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"Medical research in the U.K. is being suffocated by excessive governance and ethical review".

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Integrative Assignment 1 Candidate: 13027 Community Health Sciences BMedSci Hand in Date: 09/01/2006 Word Count: 2,982 "Medical research in the U.K. is being suffocated by excessive governance and ethical review" (Guidance for BMedSci Students, Tutors and Examiners Booklet 2005; 5) Contents: Page 1. History of UK's Research Ethics 2 2. The "Warner Report" 4 3. Digestion of The "Warner Report" 5 4. What happens now? 6 5. The Separation of Scientific Review 9 6. Community Considerations 10 7. Personal Conclusions 10 "Medical research in the U.K. is being suffocated by excessive governance and ethical review" This report will explore and focus on the recent overhaul and complete reform of the face of research ethics in the UK (United Kingdom).1 Researchers and research ethic committees have been waiting for these changes for a considerable amount of time but will they increase quality of research or the quantity of it. This report also will try to examine whether the new changed aid in the safety and dignity of participants or hinder these in favour of interesting research protocols. History of UK's Research Ethics The first signs of a "centralised" research governance system of ethics occurred in 1991. These were however set up as local branches known as LREC (Local Research Ethics Committees) and were involved in the regulation of research in their respective local NHS establishments.1,2 They are funded by local health authorities and made up by twelve members consisting of medical professionals to lay persons.3 There seemed to be no standardising of directives between each LREC and hence led to inconsistencies in approving research proposals, especially multicentre trials.4 This led to an uprising in researches complaining about the procedures in place which inevitably led to calls for a reform. The main concern was that for a multicentre approval the application was time consuming and was surrounding with "red tape" and bureaucracy which hindered the advance of research itself.5,6,7 This called for one regulatory body in the UK to have the final approval, if granted this meant that the approved research protocol could take place across a number of European countries without further criticisms. ...read more.


The new governance arrangements have aimed to target committee members which sometimes lacked guidance, funding, communication between committees and poor training.30 The independent ethics committee should be better guided and at the same time reduction of bureaucracy to hinder ethical research must be prevented, though not enough for flaws of ethical judgment to leak through to an extent of affecting research participant safety. It is finding the balance between these factors that is most important and the most difficult aspect of research ethics.31,32 The introduction of the European directive is a bid to stop the competition between ethical aspects and good clinical practice and instead seek to bind the two. The "good clinical practice" guidelines produced by the International Conference of Harmonisation were also based upon good ethical practice and the Declaration of Helsinki.33 The identification of the need to decrease legislation was also apparent in the article which was equally concerned with facilitating research and the ethics of projects concerned. The aim on the whole is to ensure that Europe remains an attractive location for interesting and financially motivated research. Sponsored and multicentre clinical trials will be of most benefited by the new directives.4 "It requires each member state to make one single opinion with regard to multicentre research, even if that research is limited to one member state."34 The governance of the research ethics committees will no doubt build on the above directives and it is hoped that it will produce better consistency. It is interesting to see however that this directive is an internal medical professional orientated bid and no lay or public input has gone into the formation of it. The public reluctance of scientific research is perhaps the stimulant of this nature of ethics committees that has decided to conduct private meetings.35,36 Also, no requirements or directives are in place about informing research subjects on decisions made in these meetings.24 "Paragraph 1.3 of the governance arrangements states that the dignity, rights, safety, and wellbeing of participants must be the primary consideration in a research study. ...read more.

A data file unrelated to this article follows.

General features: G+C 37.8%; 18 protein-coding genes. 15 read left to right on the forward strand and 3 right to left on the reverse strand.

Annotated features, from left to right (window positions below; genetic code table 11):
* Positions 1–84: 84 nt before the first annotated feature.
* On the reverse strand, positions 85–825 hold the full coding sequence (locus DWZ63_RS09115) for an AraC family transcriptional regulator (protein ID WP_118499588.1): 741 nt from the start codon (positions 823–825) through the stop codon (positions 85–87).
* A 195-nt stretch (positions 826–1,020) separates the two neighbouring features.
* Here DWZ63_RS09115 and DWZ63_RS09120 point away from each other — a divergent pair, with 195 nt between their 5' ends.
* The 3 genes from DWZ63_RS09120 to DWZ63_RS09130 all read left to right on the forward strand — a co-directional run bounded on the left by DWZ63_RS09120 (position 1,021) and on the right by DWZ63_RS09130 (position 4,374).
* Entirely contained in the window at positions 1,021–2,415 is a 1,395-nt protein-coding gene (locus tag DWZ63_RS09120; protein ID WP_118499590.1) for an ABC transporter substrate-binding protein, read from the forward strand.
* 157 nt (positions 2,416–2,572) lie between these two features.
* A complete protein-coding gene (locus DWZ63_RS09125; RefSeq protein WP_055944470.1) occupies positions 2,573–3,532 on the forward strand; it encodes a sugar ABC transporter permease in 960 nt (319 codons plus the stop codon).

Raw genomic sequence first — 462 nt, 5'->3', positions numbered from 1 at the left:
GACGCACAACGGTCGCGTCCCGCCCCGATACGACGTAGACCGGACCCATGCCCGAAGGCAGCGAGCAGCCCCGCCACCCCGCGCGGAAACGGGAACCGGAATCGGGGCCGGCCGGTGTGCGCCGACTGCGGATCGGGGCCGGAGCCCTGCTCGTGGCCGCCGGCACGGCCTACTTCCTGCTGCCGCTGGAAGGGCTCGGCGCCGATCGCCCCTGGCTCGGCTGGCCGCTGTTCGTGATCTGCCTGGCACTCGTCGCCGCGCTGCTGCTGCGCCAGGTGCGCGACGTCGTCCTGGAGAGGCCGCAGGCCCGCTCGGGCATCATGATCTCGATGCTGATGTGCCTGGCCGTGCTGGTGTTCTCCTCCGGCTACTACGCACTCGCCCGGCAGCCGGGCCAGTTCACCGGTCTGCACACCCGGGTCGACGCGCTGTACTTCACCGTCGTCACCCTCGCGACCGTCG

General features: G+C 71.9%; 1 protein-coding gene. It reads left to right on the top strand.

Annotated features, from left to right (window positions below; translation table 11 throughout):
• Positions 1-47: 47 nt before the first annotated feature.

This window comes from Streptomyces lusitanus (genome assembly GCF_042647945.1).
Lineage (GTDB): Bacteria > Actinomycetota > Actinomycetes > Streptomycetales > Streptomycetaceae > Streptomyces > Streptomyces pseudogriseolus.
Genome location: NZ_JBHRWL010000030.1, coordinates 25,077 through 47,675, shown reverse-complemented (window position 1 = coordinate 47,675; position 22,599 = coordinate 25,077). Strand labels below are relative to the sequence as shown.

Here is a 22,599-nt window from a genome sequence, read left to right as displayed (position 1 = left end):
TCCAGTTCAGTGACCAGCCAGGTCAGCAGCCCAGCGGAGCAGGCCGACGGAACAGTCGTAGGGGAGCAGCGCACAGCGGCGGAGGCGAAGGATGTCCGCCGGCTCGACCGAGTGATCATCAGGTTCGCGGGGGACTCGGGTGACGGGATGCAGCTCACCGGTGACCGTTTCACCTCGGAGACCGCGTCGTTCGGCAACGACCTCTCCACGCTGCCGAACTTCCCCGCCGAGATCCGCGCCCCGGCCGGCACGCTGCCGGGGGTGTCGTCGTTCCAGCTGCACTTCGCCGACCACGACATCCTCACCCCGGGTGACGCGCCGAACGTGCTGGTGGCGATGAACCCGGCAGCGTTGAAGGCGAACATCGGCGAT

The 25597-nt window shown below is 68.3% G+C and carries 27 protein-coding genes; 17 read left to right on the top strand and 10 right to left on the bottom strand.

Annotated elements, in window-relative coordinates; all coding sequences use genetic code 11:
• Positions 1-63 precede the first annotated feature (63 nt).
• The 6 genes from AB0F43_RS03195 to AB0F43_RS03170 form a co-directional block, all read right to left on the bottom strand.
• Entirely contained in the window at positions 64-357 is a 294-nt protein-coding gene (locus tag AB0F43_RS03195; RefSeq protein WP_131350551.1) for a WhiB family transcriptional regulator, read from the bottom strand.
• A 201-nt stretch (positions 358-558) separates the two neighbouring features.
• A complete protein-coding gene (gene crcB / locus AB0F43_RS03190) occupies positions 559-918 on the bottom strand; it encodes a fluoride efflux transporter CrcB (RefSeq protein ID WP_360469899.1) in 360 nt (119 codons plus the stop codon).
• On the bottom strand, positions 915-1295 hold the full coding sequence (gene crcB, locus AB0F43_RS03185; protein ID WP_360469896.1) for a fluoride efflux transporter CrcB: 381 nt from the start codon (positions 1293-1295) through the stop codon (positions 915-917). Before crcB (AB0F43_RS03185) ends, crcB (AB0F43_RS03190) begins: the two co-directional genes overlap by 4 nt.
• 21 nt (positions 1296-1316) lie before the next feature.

26 Jacobson PD. Regulating health care: self regulation to self-regulation? Journal of Health Politics 2001; 26: 1165-77. 27 McNally N, Kerrison S, Pollock AM. Reforming clinical research and development in England. British Medical Journal 2003; 327: 550-3. 28 Savulescu J. Two deaths and two lessons: is it time to review the structure and function of research ethics committees? Journal of Medical Ethics 2002; 28: 1-2. 29 World Medical Association. World Medical Association Declaration of Helsinki-ethical principles for medical research involving human subjects. Adopted by the 18th WMA General Assembly Helsinki, Finland, June 1964 and amended by the 29th WMA General Assembly, Tokyo, Japan, October 1975; 35th WMA General assembly, Venice, Italy, October 1983; 41st WMA General Assembly, Hong Kong, September 1989; 48th WMA General Assembly, Somerset West, Republic of South Africa, October 1996, and the 52nd WMA General Assembly, Edinburgh, Scotland, October 2000: article 5. 30 Freedman B. Multicenter trials and subject eligibility: should local IRBs play a role? IRB: Review of Human Subjects Research 1994; 16:1-6. 31 Eichler H-G. Hazards of misguided ethics committees. Lancet 1995; 346:1115-16. 32 Hotopf M, Wessely S, Norman N. Are ethical committees reliable? Journal of the Royal Society of Medicine 1995; 88:31-3. 33 International Conference on Harmonisation of Technical Requirements for Regulation of Pharmaceuticals for Human Use. Tripartite guideline for good clinical practice. Geneva: International Federation of Pharmaceutical Manufacturers Association, 1996. 34 Directive 2001/20/EC of the European Parliament and of the Council of 2001 April 4. Article 7. On the approximation of the laws, regulations and administrative provisions of the Member States relating to the implementation of good clinical practice in the conduct of clinical trials on medicinal products for human use. Official Journal of the European Communities 2001; L121:34-41. 35 Ayres I, Braithwaite J. Responsive regulation: transcending the deregulation debate. Oxford: OUP, 1992. 36 Ashcroft R, Pfeffer N. Ethics behind closed doors: do research ethics committees need secrecy? British Medical Journal 2001; 322: 1294-6. 37 Barber SG. Ethical ethics committees? Journal of Medical Ethics 2000; 26:142. ?? ?? ?? ?? Candidate: 13027 Integrative Assignment 1 Community Health Sciences BMedSci Medical Ethics Research Governance 1 ...read more.